Welcome! It's a dream job for many!

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    socoamaretto and Lisa46 like this.

    I agree. If she felt it right to withhold, then that's her professional judgement at the time. Education is another thing; judgement from knowledge-base, where the RN was at the time, with the tools she had at her disposal, is the key (and the quality the hospital expects via training). It's not her fault...I like it when they put the onus on us (personally); it forces me to make it my business to learn my specialty. After all, patients come to hospitals 'cause they need nurses (not MD's). This is our time--things are changing. Not so long ago, there were no specialty certs. Mark my words, APRN's will be doing surgery within the next 20 years or so. Remember when Doctorate's were PhD's, now they're practice DNP's? We're moving into the fast lane, so buckle up! I worked in an ICU that leaned heavily on RN's...We did all Hosp codes w or w/o MD's; tons of things other hospitals (I later learn) wouldn't fathom leaving up to RN's. I do understand places can vary, just like experience.

    Acute withdrawals {which I was assuming they were in--(again assuming also they were in a hospital type setting)} for me, isn't the time to wean. I try to keep 'em there, keep em comfy, so once they're out of acute withdrawal, we can deal with the PAWS and really "talk." It's not easy understanding addiction, what makes a difference (a real difference), and what's just a treatment nuisance. It's hard not buying into the "bad addict" thinking. I stick to acts that will make the difference, allowing meds they want because after all, it is THEY who need to make the decision. I can't force 'em (it will never work, anyway). My one or two petty things won't "fix" an addict. It's deep within, where they change. I try to connect with that part, soon as I can. I love the manipulative one's (especially when I'm suckered) Every once in a while they get me & I've got a big S on my forehead keeps it fun & interesting!

    I can't understand how phenothiazines could be (physically) addictive...I wouldn't know those withdrawal symptoms (or treatment thereof), if I was hit in the face with 'em Anything, including ibuprophen is psychologically addictive, however.

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    I got my guide used from fleaBay. Sometimes you can find good deals there.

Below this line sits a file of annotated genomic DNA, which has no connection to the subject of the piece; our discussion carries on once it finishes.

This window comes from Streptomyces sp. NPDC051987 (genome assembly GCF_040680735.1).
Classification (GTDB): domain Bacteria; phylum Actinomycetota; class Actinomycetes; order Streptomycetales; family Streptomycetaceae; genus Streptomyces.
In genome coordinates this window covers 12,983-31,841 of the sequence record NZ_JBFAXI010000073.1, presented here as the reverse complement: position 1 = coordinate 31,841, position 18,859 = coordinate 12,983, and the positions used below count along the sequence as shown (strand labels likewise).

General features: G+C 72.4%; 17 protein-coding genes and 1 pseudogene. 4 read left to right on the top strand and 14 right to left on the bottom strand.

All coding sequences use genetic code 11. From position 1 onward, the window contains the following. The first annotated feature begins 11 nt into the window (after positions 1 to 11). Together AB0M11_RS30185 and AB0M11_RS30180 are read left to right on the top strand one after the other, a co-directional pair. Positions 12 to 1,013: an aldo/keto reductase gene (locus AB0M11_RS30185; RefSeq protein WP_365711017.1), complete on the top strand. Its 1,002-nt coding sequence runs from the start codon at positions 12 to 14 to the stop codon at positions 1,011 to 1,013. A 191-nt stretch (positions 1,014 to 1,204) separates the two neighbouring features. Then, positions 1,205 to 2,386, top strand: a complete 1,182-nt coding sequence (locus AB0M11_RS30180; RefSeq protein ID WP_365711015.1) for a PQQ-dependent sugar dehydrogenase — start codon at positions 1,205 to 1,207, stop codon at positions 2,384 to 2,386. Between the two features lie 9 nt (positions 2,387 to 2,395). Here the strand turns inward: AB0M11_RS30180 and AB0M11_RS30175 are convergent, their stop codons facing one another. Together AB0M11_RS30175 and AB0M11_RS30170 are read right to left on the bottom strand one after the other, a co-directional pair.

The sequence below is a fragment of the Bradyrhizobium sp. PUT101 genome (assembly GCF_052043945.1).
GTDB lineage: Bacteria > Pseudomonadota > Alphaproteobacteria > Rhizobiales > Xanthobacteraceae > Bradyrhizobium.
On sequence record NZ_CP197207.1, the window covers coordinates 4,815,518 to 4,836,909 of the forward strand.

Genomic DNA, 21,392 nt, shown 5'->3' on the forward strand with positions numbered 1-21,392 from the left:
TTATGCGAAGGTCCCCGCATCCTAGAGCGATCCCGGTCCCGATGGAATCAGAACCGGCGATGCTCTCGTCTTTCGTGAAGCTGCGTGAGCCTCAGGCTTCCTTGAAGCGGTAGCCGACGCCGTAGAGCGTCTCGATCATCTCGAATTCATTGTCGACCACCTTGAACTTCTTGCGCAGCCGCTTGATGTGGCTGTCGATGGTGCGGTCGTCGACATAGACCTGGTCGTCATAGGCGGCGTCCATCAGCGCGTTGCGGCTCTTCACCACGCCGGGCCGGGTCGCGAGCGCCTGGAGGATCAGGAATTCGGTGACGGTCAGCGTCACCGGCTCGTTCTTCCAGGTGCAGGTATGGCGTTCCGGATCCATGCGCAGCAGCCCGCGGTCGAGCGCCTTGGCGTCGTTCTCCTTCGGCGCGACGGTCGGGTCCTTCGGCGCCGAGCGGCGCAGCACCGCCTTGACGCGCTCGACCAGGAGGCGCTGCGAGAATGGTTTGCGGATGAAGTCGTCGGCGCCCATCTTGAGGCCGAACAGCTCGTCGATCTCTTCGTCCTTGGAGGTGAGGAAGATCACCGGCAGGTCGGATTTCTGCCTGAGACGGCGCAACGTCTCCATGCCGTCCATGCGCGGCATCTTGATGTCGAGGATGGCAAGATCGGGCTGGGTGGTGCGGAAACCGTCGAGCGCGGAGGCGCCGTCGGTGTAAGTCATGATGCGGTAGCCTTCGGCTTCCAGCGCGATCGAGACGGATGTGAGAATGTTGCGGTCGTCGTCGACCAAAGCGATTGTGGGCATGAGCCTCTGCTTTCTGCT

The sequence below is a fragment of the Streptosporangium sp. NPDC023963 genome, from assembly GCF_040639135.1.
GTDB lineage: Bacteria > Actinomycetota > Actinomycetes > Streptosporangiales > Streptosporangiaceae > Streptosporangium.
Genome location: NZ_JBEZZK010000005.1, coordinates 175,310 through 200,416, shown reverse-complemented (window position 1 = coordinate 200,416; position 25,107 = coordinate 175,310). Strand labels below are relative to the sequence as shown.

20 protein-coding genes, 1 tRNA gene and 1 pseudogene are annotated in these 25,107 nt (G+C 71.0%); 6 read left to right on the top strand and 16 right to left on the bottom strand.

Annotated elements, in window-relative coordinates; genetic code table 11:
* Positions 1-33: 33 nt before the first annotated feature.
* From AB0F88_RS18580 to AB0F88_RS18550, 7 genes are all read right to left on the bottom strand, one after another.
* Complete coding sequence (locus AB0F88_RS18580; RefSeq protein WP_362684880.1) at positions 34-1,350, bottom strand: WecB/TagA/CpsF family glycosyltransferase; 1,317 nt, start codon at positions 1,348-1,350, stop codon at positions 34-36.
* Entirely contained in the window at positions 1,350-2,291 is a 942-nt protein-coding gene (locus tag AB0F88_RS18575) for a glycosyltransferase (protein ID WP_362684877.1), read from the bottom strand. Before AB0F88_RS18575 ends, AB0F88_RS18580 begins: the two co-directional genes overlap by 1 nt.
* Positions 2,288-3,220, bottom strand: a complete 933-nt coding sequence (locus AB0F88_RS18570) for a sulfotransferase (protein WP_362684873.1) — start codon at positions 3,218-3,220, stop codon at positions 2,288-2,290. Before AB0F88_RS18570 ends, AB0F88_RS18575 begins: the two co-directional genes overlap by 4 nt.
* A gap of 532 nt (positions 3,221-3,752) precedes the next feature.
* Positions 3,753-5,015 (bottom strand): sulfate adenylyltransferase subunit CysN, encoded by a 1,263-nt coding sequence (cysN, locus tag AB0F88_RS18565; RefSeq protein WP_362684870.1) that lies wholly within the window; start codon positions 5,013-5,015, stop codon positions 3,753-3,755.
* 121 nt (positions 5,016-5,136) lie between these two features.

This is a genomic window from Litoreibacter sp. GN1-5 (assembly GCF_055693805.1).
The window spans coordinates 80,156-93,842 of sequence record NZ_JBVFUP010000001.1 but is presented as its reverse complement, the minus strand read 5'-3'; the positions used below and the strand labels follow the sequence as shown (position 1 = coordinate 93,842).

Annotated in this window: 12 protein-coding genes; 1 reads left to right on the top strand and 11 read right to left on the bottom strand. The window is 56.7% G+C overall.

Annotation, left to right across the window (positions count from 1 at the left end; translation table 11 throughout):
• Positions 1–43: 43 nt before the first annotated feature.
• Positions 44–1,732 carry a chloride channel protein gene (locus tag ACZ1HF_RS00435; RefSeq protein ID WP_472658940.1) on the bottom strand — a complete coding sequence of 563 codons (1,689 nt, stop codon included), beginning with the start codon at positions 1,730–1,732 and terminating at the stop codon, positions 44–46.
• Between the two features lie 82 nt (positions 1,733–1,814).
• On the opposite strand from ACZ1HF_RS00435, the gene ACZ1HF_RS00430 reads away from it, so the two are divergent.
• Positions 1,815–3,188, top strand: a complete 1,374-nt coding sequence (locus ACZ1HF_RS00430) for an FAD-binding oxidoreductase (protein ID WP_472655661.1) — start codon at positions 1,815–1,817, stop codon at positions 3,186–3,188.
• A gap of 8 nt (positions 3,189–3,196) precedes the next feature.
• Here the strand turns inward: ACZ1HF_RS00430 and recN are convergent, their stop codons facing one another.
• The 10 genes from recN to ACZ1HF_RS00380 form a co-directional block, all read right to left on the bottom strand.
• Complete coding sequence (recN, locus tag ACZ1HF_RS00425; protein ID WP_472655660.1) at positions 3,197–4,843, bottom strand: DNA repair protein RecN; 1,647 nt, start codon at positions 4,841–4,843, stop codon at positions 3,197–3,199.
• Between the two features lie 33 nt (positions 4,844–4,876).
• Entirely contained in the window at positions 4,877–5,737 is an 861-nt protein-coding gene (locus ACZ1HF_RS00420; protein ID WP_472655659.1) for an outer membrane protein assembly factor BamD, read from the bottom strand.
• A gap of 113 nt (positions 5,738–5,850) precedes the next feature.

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    I would let the counselor know she needs to work on acceptance of what is (versus life as she would like it to be). We make referrals and advise patients what to do in order to promote health. What a catty thing to do by reporting you to your supervisor. I assume that counselor was going through a divorce or her husband just left (something of the sort). Don't stop what you're doing. I'd give the counselor the phone number of your state board, telling her in the future to spend her extra energy on helping patients rather than turning on coworkers.

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    I give meds, then reassess in one hour to determine my plans for the next several hours. Good question; better to ask than wonder ) <--wait a minute-my smiley face turned into some pink circular animal thing?

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    I give everything and anything TOGETHER for these people who are in the throes of withdrawals. It's only for a few days, 'till their system clears. None of those meds mentioned are addictive, or they would be scheduled meds. It's amazing the stuff people can write and not be questioned. Phenergan is not addictive! Hydroxyzine isn't, either! Please look it up and recheck abuse statistics. Better yet, study and take the CARN exam! Make it your business to UNDERSTAND addiction, not treat it as a moral deficiency.

    I slam them with everything my judgement allows, because after all, they're not my own personal supply of meds (so why act like it)? Why be so stingy with them? We recently had a nurse FIRED for not doling out meds as ordered and requested. It's not my job to try to talk them out of their PRN's. Addictions nursing is a field for the very few who truly understand the disease of addiction. Others should move to straight psych wards. Many get into hot water for not giving meds as prescribed and requested (that's a dangerous game with your license being played). Our nurse who was fired did not give the meds the patients were requesting that the providers were ordering! If they say they're sick, then they're sick. The old saying that addicts are bad goes against the very fact that addiction is a diagnosis, not a moral deficiency (so don't treat them by controlling them; work with them)!